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Recovering from shoulder surgery

By Edited Jun 8, 2015 0 0

Rehabilitation and Recovery

Crash

It is said that recovery from shoulder surgery is one of the toughest but does that have to be so? I think recovery from any surgery can be challenging depending on the region and complexity of the procedure. 

Below are some of the top tips I received in order to ensure a full, speedy and complete recovery from a double dislocation and surgery.

1. Slow and Steady

The shoulder is a very complex joint, with myriad muscles, bones, ligaments and nerves running through it. Take it slow. Your post-op physio consult should have given you a list of limited exercises to do daily. Do them, do them, do them! And remember follow the instruction of your specialist. 3 x 5mins a day is far better than cramming it all into one session at the end of the day.

2. Supplements and Vitamins

There are lots of great supplements and vitamins on the market, make a trip to your local pharmacist and ask for his/her advice. I used the following supplements;

  • Chonodro-Aid FORT (www.arkopharma.fr)
  • Solal 'Bone Health Calcium Plus' (www.solal.co.za)
  • Wheat Grass (www.therealthing.co.za)

These should all be taken with a balanced diet. Drink lots of water, your body will be dealing with various pain-killers and possibly anti-biotics as well as recovering from a local or general aneasthetic. It will need cleansing. People react differently after aneasthesia so if your struggling with head-aches or any other unusual symptoms contact your GP and get a professional opinion.

3. Physiotherapy

This will form a key part of your rehabilitation and recovery. Speak to friends and family and find a good physio who has experience dealing with shoulder injuries. Find out who your local sports team use or have used. Ask your orthopedic surgeon for a referral and ensure you brief your physio fully on the incident that caused the injury, the injury itself and how you were operated on. Have all your scans, X-rays and MRI data with you as well as your report from the surgeon to hand to the physio so she/he can examine it prior to commencing treatment. Discuss the tretment protocol, time frames, physio session intervals and fees with your chosen physio at your first consultation. Make sure you get a detailed list of exercises to do at home and that your are doing them correctly before leaving. Do your exercises!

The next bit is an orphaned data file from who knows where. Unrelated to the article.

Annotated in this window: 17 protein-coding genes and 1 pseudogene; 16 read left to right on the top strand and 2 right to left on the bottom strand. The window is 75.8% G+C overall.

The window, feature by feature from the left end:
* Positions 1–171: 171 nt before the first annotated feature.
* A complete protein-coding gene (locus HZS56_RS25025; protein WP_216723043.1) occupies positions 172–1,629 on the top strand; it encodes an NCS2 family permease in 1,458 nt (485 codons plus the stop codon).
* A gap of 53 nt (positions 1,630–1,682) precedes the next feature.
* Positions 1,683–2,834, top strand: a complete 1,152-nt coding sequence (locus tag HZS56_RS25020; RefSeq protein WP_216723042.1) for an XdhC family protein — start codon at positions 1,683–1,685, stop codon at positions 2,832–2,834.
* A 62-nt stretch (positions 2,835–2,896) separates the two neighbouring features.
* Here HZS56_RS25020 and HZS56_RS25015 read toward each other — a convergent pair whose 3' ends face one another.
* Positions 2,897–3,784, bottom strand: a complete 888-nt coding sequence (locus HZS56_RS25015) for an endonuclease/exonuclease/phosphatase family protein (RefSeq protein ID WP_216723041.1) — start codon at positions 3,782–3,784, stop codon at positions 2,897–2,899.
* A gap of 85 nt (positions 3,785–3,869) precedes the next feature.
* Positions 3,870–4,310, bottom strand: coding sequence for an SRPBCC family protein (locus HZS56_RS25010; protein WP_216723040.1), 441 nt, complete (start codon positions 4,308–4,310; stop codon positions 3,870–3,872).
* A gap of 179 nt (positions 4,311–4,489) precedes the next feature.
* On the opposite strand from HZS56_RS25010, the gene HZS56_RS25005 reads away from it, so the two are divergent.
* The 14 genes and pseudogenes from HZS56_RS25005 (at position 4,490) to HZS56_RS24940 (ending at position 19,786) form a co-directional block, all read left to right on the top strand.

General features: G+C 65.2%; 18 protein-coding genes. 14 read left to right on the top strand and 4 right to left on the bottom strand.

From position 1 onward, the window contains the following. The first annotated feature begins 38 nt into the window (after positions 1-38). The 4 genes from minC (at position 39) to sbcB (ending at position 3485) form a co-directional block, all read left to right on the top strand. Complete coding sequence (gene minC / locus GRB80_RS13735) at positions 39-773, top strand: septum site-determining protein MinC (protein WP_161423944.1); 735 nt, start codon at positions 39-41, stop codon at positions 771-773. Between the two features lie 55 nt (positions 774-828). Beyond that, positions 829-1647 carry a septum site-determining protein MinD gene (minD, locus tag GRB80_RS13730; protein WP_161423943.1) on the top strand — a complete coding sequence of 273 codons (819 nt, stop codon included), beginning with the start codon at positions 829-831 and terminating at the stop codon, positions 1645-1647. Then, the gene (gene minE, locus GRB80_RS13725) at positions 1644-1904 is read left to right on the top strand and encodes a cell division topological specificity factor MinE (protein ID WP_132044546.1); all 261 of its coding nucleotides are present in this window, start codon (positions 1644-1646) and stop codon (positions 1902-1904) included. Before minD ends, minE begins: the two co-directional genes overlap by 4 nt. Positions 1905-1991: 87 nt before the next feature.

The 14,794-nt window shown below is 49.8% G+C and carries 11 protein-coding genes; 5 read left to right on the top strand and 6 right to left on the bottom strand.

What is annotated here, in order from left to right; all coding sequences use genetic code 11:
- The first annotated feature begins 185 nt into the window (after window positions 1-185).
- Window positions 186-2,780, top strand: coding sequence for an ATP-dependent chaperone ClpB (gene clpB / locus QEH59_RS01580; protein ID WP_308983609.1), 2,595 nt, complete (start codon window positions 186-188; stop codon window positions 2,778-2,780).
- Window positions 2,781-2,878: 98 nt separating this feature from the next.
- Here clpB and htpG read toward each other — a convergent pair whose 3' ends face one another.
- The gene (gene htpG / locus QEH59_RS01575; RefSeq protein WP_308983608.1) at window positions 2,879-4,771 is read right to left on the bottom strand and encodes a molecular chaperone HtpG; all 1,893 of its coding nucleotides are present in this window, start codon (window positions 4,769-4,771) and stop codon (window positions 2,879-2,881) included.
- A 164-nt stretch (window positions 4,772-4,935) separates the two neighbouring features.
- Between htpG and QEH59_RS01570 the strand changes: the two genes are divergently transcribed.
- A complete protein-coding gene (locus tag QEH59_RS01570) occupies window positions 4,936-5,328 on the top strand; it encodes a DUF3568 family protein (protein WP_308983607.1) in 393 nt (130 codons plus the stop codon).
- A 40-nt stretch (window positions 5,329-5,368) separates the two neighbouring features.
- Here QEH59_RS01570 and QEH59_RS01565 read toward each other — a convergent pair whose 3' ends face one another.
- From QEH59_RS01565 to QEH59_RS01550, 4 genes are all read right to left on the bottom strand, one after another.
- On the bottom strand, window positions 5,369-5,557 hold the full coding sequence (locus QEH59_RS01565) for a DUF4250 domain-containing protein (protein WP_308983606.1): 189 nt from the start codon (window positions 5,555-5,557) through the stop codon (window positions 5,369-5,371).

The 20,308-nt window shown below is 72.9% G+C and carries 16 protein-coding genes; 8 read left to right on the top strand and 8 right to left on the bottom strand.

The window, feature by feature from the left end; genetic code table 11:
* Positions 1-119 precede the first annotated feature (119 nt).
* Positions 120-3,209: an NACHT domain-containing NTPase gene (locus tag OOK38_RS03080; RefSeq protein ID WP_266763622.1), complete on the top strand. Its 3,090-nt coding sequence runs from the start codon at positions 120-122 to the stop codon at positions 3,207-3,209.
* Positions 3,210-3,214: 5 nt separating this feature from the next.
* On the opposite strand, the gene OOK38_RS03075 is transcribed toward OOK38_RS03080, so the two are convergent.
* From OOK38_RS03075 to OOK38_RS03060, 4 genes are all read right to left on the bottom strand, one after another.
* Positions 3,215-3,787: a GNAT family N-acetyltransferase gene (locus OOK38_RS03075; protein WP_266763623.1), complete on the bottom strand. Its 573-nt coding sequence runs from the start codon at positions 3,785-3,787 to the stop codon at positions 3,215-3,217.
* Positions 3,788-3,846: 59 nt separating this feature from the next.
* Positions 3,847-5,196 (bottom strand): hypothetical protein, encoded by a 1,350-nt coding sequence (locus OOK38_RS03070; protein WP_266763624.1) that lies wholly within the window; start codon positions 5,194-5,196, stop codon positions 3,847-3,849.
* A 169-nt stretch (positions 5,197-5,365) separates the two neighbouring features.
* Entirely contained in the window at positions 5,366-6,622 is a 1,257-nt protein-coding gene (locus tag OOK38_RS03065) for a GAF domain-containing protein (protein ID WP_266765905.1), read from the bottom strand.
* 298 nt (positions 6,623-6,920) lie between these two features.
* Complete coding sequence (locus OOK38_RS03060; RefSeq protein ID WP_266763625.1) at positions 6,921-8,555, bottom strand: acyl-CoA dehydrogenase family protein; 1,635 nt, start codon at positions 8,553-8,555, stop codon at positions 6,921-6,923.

Also see orthoinfo.aaos.org

4. Wear your brace/sling/harness

I know they're about as comfortable as bare-back camel racing but they are a very necessary component for your recovery. Once you have your time-frame from your surgeon, stick to it! Shoulders recover slowly and this device will enable the bones and other essential fibres to repair. Get used to it, you're going to be wearing it for some time. Try and get a 2nd one so you can wash them. Dressing yourself might be challenging, get somebody to help you as small movements beyond the guided parametres can set you back weeks.

5. Bemer 3000

This is a revolutionary piece of equipment! Look at www.bemergroup.com It is an expensive item but your physio may have one or you may be able to hire one. Of all my advice this is the point I recommend most. Speak to your GP prior to use.

 

Wishing you a speedy and full recovery. These are suggestions from a fellow recoverer. If you are unsure about anything consult your GP.

 

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